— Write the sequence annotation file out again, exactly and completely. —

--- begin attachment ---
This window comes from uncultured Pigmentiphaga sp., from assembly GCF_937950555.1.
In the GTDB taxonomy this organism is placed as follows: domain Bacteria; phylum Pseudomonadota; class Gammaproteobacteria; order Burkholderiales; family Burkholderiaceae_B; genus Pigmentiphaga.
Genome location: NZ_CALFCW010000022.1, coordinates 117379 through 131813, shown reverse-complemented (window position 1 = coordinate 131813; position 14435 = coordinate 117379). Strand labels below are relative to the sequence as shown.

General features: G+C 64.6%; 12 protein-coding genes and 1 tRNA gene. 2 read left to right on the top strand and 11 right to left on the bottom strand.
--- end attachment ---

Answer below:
This window comes from uncultured Pigmentiphaga sp., from assembly GCF_937950555.1.
In the GTDB taxonomy this organism is placed as follows: domain Bacteria; phylum Pseudomonadota; class Gammaproteobacteria; order Burkholderiales; family Burkholderiaceae_B; genus Pigmentiphaga.
Genome location: NZ_CALFCW010000022.1, coordinates 117379 through 131813, shown reverse-complemented (window position 1 = coordinate 131813; position 14435 = coordinate 117379). Strand labels below are relative to the sequence as shown.

General features: G+C 64.6%; 12 protein-coding genes and 1 tRNA gene. 2 read left to right on the top strand and 11 right to left on the bottom strand.